#dpulo representing the voice of disabled people locally: overview

research in practice for adults kindly asked me to write a contribution to their “Strategic Briefings” series, on the topic of Disabled People’s User-Led Organisations. Below I’ve extracted and amended the section about DPULOs and the voice of disabled people. The publication will be available from ripfa’s website soon.

DPULOs are run by and for disabled people and uniquely add value to the services they deliver. They have formal and informal mechanisms for representing the voice of disabled people locally.

Establishing an effective relationship with a DPULO can enable more choice and control for users of care and support. Conflicts of all kinds arising from voice-based activity (of interest, of independence) are generally anticipated in theory but happen rarely in practice.

What this work looks like

Representing user voice can be broken down into different elements: capturing views, aggregating views, analysing and synthesizing views and representing views.

DPULOs can:

  • Coordinate user networks, which are an effective way of channeling user views on their local social care system
  • Coordinate coproduction and user engagement mechanisms to contribute to every part of the commissioning cycle: analyse, plan, do, review
  • Call upon their local community networks and partnerships to ensure all seldom-heard groups are reached
  • Play a role in quality assurance: they can capture intelligence on how the local social care market is operating in practice.

If DPULOs also provide services, concerns about conflicts of interest rarely occur in practice. Indeed, DPULOs can work constructively with local authorities to develop the changing social care market and landscape. Furthermore, DPULOs can also harness the lived experience of disabled people to build and develop community capacity, for example in the form of peer support

Evidence of effectiveness

  • Harnessing the voice of disabled people locally has both quantitative and qualitative benefits
  • Data from Department of Health on LINks (HealthWatch from 2013), which empower people in the community to have their say or influence local health and social care services, suggests savings of £4.10 for every £1 invested in LINks
  • Studies on community development which harness local community’s social capital suggest this approach can save between £3 to £3.80 for every £1 invested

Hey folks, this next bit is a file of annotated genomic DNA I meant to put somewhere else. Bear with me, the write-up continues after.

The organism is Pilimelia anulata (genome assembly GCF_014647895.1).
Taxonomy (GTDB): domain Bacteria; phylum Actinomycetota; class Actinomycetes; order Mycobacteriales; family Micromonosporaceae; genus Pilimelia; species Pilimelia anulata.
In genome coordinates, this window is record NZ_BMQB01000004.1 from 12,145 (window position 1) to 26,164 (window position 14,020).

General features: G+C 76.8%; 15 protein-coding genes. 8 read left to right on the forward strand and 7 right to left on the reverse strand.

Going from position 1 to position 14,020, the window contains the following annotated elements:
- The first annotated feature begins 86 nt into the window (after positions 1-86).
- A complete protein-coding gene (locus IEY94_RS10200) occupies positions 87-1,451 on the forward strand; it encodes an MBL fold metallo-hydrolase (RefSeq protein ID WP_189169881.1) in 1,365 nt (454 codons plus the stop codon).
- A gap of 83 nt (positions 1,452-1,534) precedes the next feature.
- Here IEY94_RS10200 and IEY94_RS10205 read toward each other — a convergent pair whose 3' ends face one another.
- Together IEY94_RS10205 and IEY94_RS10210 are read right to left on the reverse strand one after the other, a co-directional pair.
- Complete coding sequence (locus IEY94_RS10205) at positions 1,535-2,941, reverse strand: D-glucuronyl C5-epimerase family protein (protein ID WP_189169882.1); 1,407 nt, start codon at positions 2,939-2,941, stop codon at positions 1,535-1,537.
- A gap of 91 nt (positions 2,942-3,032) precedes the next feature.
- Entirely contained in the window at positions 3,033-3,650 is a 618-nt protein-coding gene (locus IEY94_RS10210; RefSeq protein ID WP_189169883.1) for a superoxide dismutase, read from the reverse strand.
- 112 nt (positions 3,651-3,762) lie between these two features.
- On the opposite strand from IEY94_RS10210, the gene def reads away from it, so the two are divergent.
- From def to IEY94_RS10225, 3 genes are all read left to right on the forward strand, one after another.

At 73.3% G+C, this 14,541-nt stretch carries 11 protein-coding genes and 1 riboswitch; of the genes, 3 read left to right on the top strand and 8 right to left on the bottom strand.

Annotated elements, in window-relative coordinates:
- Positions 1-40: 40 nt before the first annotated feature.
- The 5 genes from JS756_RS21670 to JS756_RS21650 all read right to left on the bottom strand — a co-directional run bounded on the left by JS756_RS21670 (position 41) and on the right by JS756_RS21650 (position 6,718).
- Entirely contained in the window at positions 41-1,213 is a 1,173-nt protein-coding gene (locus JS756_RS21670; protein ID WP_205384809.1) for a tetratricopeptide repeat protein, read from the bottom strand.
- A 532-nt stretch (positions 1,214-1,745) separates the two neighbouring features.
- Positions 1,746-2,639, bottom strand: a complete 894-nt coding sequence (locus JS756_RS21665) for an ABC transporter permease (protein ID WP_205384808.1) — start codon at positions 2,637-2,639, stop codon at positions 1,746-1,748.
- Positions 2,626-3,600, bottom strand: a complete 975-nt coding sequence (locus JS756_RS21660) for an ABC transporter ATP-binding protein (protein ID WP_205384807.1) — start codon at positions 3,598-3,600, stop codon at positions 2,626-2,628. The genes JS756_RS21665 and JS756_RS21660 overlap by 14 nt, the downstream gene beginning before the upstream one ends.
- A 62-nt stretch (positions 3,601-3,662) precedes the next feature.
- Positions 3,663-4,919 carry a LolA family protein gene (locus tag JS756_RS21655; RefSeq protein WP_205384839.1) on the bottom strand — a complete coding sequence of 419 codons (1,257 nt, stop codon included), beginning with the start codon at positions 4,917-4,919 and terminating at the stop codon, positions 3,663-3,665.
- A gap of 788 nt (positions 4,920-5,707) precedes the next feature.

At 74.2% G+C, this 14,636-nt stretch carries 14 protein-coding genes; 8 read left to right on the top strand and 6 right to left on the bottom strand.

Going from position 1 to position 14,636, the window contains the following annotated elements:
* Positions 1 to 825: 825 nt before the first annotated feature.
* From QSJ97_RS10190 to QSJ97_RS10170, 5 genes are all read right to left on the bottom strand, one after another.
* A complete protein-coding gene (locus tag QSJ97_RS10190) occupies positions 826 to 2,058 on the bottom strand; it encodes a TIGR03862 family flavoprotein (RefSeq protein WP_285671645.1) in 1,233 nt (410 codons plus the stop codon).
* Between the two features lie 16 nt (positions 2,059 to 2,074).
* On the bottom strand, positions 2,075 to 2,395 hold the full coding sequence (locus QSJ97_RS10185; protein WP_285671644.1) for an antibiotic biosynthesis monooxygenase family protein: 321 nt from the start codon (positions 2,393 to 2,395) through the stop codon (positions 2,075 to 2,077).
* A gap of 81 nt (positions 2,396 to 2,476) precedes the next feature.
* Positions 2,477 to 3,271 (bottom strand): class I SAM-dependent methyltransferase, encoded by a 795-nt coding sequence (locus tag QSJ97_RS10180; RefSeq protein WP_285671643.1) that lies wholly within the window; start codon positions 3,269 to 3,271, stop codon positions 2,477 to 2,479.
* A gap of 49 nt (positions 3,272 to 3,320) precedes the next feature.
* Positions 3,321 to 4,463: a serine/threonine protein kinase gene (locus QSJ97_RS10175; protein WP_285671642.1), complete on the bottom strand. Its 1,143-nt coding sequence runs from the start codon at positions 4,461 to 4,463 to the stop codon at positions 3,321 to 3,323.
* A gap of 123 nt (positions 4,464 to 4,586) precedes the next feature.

• Community Navigator schemes save at least £900 per person engaged in the first year alone
  • The user-led mental health Personalisation Forum Group is estimated to save some £250,000 per year through using users’ social capital rather than only statutory services
  • Demos reported that coproduction between DPULOs and local authorities helped to mitigate or minimize effects of difficult decisions regarding budget changes and/or de-commissioning
  • Beyond social care, there is a higher incidence of reporting of disability hate crime where independent support services through DPULOs exist
  • An evaluation by the Scottish Government suggested coproduction of 2 local housing strategies in Scotland led to better outcomes for tenants and more efficient use of housing resources

Options for early, effective action

To make the most out of any local DPULO that exists, below are some effective options that are relatively easy to undertake:

  • Consider enabling DPULOs to administer existing or new voice-based mechanisms in the local area, such as Partnership Boards or HealthWatch
  • Consider establishing or maintaining a PB / DP User Network for regular qualitative input on progress towards personalisation
  • Share contact details of local DPULOs to every user of the social care system in the area
  • Consider establishing a strategic partnership with a DPULO(s) in the area. One practical effect of such partnerships can include seconding staff to the DPULO or having DPULO staff shadow Council staff
  • Broaden consideration of the role of DPULOs so they focus on issues beyond social care, e.g. disability hate crime, employment, access to goods and services
  • Take advantage of developments and their associated funding in other policy areas, e.g. HealthWatch.

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Man of letters & numbers; also occasionally of action. Husband to NTW. Dad of three. Friendly geek.

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